But last summer many other cities with green” reputations like those in Oregon and California sent their communitys recyclable materials to the last place theyd want it to go: landfills. Without China as a buyer, there was more supply than demand for recycled goods. This resulted in decreasing sales prices of recycled material. Landfills became the only home these struggling facilities could find. 

Landfills became the only home these struggling facilities could find. 

China was importing two-thirds of the world’s plastic waste before their government called quits in July 2017.  China used to repurpose most of the worlds recycled raw material into its products, but the country grew tired of buying copious amounts of contaminated plastic better known as foreign garbage that hurt their environment.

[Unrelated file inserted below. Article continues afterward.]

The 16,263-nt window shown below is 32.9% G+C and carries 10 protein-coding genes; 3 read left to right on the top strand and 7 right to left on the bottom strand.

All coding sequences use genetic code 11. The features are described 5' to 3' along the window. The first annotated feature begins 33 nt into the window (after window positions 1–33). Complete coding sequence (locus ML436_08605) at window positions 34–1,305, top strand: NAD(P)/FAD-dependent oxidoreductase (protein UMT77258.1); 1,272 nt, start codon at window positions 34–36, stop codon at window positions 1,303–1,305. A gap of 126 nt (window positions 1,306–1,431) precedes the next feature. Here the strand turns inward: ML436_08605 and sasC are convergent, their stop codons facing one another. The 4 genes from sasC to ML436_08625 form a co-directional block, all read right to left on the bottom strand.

It is devastating to watch so much effort and work going into landfills when these materials still have further life,said Kennedy Roddy, education and outreach specialist at the Boulder County Resource Conservation Division. 

Economics of Recycling  

The declining value of recycled material, which stemmed from the green movement in the 1970s, is concerning, especially with environmental concerns at the forefront of political debate today.

With all U.S. recycling facilities trying to sell to domestic mills now, the demand for recycled material has plummeted. According to Recycling Today, at a U.S. average price of $16.94 per ton, mixed paper sold for $72.23 less than what it sold for last February, when it was $89.17 per ton. Thats a drop of 81 percent.